Installing MySQL from source/binary tarball as a Linux service

May 1, 2012

I've written before I prefer to do a manual install of MySQL over a repository one. I still do: I typically install from binary tarball or by compiling from source.

I'd like to share my setup procedure for Linux installation and service setup. I've done this dozens of times, on different Linux flavors, and it works well for me.

Installing from source

To get this straight: you sometimes have to compile the source files. I, for example, happen to use the Sphinx MySQLSE extension. You can only use it if compiled with MySQL. You had to compile a "vanilla" 5.1 version without query cache in order to completely remove the cache's mutex contention.

Anyway, I find the easiest way is to install onto a path associated with the server version. For example, I would install a 5.5 server onto /usr/local/mysql55

This way, a new version gets its own path, and no ambiguity.

To do that, use the prefix option on configuration step:

cd /path/to/extracted/source/tarball
./configure --prefix=/usr/local/mysql55
sudo make install

Once this is complete, you have everything under /usr/local/mysql55. This means binaries, libraries, scripts, etc.

To install the MySQL server as a service, copy the mysql.server script to /etc/init.d:

sudo cp /usr/local/mysql55/support-files/mysql.server /etc/init.d/mysql55

Again, I'm naming the script after the MySQL version. This avoids conflict with possible past or future installations of the MySQL server, which typically create a service named mysql or mysqld.

A thing to note about the mysql.server script is that it allows you (at around line #45) to set two variables:

  • basedir: path to your installation directory. When compiling from source this is already setup with the path provided to the configure script. Thus, in our example, you can expect this variable to read /usr/local/mysql55. So basically nothing to do here.
  • datadir: path to your data directory. If you're putting your my.cnf file in /etc or /etc/mysql, then setting datadir in my.cnf suffices. However, if you're going to put my.cnf itself on the data directory (e.g. so as to avoid collisions) then make sure to set the variable in the mysql.server init script.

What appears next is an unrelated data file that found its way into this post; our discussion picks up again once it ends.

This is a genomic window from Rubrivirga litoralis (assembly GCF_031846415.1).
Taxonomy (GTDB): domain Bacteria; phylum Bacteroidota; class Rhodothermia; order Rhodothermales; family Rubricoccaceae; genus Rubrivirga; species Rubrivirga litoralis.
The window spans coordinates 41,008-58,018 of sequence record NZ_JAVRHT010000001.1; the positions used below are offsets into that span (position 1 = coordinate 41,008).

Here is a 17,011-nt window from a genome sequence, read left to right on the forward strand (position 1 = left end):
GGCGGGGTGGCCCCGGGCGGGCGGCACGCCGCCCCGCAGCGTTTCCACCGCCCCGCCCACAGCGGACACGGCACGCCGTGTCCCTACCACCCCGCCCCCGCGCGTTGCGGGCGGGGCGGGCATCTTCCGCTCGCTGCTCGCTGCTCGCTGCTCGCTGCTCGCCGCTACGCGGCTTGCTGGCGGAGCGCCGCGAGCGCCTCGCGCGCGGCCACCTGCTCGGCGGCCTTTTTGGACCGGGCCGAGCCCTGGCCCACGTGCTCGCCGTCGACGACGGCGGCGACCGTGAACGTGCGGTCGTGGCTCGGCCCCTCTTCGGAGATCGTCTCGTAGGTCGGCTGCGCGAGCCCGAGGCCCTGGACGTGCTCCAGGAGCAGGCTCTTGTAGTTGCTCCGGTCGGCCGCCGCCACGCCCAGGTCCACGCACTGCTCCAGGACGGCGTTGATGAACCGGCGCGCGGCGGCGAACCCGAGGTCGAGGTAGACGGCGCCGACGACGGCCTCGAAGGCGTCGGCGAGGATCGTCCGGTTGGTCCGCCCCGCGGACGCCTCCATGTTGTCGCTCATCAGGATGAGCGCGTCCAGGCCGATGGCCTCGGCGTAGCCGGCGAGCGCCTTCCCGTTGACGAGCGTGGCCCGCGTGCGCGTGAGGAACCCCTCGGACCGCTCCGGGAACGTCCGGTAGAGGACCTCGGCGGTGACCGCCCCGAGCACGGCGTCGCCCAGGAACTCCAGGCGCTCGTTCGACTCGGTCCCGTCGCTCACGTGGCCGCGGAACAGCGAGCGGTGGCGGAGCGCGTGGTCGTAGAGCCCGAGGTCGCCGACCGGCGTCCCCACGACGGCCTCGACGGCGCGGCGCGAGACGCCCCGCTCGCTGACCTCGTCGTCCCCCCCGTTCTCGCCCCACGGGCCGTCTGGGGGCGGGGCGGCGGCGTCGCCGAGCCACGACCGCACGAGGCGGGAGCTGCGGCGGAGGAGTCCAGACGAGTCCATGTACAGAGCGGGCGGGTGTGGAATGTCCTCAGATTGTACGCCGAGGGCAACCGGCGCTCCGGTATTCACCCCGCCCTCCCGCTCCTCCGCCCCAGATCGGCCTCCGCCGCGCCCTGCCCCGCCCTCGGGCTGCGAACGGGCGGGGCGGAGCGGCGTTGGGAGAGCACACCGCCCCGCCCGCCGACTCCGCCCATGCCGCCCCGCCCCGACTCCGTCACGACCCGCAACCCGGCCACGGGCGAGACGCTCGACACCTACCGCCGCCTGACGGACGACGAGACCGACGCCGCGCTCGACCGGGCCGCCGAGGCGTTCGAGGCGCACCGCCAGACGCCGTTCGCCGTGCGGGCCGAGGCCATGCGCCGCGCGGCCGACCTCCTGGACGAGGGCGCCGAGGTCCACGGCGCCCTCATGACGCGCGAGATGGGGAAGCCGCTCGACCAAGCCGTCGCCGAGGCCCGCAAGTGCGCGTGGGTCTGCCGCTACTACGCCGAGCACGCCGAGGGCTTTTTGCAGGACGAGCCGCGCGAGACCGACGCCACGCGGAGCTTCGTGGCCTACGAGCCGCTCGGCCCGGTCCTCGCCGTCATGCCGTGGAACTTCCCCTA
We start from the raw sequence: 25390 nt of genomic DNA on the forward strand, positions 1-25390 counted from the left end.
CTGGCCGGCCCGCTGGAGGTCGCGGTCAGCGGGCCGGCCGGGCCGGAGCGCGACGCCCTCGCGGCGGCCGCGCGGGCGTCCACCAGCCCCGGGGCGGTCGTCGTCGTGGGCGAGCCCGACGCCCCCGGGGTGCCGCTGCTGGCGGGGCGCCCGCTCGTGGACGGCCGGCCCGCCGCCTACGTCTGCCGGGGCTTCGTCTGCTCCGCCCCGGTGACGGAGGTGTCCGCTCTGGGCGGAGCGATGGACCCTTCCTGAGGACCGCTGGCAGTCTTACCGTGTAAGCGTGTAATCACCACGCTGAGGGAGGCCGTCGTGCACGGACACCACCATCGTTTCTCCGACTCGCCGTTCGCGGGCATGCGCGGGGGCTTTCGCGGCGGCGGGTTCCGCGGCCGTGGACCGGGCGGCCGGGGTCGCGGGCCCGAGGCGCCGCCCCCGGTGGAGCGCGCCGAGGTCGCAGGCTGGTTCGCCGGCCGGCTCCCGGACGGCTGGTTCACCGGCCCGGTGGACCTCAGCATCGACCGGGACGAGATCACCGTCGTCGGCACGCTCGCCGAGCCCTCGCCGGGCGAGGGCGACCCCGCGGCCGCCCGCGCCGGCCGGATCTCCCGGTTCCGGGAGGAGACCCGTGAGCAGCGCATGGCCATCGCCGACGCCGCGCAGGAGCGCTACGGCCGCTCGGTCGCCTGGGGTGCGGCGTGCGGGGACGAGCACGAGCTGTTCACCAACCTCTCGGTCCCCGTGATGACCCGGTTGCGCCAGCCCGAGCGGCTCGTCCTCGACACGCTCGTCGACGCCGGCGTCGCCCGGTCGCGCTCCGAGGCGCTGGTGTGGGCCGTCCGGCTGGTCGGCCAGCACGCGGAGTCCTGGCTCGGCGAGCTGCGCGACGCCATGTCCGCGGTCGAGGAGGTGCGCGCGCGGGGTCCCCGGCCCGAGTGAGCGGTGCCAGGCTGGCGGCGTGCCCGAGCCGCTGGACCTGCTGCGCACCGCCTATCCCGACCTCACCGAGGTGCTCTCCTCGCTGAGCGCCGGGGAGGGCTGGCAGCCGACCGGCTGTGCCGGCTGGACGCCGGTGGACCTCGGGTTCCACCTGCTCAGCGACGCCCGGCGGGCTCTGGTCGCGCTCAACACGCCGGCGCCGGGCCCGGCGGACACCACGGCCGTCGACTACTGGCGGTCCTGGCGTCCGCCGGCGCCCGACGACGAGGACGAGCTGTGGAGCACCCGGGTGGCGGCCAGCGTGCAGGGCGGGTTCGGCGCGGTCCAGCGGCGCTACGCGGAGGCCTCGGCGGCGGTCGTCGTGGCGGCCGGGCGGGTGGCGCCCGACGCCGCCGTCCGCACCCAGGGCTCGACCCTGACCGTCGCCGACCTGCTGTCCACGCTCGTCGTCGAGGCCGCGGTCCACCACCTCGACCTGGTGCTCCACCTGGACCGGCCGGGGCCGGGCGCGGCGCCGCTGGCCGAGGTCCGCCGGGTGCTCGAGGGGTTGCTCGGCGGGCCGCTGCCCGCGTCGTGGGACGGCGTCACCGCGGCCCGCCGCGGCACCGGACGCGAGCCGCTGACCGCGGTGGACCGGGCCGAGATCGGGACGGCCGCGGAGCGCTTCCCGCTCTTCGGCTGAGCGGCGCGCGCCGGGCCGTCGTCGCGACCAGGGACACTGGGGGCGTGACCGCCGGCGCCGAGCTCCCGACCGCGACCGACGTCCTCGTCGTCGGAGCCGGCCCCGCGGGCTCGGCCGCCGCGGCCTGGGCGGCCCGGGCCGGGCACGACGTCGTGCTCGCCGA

Depending on your $PATH configuration, it is also a good idea to specify basedir variable on your my.cnf's [mysqld] section.

Which leads us to $PATH: your linux system is still unaware of the many binaries you've got in there. I typically add the following line at the end of /etc/bash.bashrc:

export PATH=/usr/local/mysql55:${PATH}

This is the most global PATH settings one can do. Alternatively, use /etc/profile, ~/.bashrc etc. (you may have noticed by now I'm working with bash).

Finally, need to setup the init script to run at startup and stop at shutdown.

  • On Debian/Ubuntu/related I use rcconf (I'm too lazy to remember the command line setup).
  • On RedHat/CentOS/related I use chkconfig --add mysql55, or  linuxconf (since I'm lazy).

Installing from binary tarball

The only difference is that the mysql.server script is unaware of our deployment path. So the basedir variable must be set in that file. Other than that, follow same steps as for source installation (oh, of course no need to configure & make...).

  • I always put the MySQL profile settings in /etc/profile.d/ That makes it easier to use puppet or some other config management system.

    On Debian/Ubuntu you could try to use update-rc.d instead of rcconf.

Powered by Wordpress and MySQL. Theme by